• The fact that Michael 'disputed about the body of Moses with the devil', presumably during the lifetime of Joshua, also strongly indicates that he was the 'captain of the host of the LORD' referred to in Joshua 5:14.

  • The fact that he did not dare 'bring against [the devil] a railing accusation' does not prove that Michael is not Christ.    True, Christ did rebuke the demons, but he certainly did not bring about 'railing accusations' against them.  The Greek κρισιν βλασφημιας (krisin blasphemias) has been rendered 'slanderous judgment' (Analytical-Literal Translation), 'abusive condemnation' (Amplified Bible), 'insulting words' (Good News Translation), 'slanderous accusation'  (New International Version). Michael refused to lower himself to the level of the opposers mentioned in Jude's letter, who did dare  to bring 'railing accusations' against those who deserved glory.    In fact, he would not even resort to abusive speech against the devil himself.  That is all.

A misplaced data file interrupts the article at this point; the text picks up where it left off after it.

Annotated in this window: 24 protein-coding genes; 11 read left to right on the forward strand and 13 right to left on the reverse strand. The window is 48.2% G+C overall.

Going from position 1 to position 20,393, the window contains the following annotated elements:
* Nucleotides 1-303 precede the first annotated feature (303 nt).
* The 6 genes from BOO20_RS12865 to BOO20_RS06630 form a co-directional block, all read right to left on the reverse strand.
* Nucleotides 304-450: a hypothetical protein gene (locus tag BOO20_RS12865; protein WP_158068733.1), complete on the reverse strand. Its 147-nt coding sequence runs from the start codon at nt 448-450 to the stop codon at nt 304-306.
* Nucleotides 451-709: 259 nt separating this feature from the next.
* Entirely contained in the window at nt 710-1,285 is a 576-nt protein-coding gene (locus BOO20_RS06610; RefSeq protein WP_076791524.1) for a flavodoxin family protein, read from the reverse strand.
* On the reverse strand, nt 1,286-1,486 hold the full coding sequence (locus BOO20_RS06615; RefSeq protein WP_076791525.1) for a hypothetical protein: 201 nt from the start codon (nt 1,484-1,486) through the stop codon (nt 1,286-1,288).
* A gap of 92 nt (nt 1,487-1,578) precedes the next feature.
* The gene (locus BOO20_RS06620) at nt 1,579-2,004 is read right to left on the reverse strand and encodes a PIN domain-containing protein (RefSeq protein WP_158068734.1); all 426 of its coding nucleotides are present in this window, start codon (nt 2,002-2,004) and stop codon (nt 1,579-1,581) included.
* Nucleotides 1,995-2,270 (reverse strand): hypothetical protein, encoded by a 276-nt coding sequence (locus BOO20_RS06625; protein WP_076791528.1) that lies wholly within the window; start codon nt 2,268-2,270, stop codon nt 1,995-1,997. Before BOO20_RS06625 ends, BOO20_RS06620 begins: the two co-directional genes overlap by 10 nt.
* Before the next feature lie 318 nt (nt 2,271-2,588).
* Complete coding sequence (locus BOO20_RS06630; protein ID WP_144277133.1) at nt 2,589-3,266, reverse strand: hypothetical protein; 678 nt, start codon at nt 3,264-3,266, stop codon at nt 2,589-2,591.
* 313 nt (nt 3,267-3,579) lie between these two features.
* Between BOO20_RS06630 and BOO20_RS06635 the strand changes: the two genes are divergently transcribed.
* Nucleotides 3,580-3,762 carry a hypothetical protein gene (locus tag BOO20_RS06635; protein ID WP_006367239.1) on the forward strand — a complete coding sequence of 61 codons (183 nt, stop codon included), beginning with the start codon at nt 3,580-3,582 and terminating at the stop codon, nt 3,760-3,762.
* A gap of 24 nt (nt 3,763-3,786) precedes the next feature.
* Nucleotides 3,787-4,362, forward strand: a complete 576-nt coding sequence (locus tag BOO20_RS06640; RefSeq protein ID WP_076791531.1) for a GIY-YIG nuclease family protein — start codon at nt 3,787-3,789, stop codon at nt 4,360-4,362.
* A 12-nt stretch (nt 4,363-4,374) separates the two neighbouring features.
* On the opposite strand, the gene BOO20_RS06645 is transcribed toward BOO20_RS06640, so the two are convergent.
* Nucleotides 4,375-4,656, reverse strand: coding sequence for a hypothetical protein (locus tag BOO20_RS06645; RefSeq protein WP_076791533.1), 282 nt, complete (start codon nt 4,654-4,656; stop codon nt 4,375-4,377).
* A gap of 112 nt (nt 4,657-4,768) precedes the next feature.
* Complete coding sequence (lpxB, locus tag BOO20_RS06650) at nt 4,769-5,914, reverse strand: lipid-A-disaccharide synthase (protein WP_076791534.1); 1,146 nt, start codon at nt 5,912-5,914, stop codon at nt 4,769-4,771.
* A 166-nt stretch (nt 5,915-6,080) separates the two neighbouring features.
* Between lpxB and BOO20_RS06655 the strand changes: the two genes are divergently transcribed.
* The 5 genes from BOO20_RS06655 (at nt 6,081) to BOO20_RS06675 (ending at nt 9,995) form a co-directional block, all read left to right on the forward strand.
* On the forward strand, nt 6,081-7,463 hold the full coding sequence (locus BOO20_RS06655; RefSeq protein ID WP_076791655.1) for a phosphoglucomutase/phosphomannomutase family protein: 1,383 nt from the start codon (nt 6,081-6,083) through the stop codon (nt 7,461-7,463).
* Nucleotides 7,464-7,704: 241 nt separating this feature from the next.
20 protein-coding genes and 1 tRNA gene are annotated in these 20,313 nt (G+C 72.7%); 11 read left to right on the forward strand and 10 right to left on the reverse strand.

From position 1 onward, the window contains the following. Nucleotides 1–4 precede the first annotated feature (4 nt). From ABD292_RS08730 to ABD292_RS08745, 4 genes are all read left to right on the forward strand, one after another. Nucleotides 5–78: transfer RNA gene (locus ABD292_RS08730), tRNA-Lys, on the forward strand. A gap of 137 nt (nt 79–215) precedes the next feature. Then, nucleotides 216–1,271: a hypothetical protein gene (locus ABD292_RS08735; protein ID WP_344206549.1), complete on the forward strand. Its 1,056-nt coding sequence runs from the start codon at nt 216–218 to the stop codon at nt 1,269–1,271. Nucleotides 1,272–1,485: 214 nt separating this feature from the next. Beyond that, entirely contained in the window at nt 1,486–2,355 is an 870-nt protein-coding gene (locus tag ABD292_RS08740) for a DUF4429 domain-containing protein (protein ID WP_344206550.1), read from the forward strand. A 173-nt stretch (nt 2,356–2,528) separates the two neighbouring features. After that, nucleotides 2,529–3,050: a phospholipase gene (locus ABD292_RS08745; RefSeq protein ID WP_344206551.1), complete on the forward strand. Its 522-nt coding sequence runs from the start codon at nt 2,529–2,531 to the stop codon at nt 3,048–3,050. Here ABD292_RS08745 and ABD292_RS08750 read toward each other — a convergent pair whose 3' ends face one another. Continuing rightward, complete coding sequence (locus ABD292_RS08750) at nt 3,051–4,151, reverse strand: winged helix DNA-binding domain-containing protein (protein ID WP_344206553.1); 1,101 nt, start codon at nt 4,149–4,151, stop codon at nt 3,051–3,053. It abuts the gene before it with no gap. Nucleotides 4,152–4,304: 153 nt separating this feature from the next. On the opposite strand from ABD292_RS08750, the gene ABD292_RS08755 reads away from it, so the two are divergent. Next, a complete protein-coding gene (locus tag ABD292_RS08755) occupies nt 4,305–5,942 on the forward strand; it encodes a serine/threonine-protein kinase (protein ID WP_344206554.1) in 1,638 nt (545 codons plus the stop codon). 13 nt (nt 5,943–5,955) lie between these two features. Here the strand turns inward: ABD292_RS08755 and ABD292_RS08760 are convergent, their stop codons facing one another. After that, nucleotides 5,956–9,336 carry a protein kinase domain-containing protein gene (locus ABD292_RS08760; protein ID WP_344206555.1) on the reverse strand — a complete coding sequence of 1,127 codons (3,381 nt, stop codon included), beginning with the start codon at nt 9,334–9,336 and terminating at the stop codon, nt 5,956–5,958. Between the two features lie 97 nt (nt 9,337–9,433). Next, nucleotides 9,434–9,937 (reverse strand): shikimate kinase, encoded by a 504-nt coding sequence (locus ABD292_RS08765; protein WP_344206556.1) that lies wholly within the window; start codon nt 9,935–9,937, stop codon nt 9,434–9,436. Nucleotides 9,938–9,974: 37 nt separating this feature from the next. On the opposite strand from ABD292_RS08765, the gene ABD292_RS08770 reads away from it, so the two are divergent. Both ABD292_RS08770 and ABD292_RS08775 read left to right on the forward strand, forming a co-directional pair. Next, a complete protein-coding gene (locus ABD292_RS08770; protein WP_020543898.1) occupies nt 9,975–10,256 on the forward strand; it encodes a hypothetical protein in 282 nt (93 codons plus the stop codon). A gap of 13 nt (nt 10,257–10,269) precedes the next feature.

• The word 'archangel' means chief angel.  The word is only used in the singular in the Bible - in connection with Michael and with Christ.  This strongly suggests that they are the same person.

  • The fact that Strong's Dictionary calls Gabriel an 'archangel' is neither here nor there, because the Bible doesn't! 

  • The fact that Daniel 10:13 in An American Translation and Moffat's translation uses the expression 'one of the archangels' is likewise irrelevant, because the Hebrew does not say 'archangels,' but rather 'chief [or first] princes'.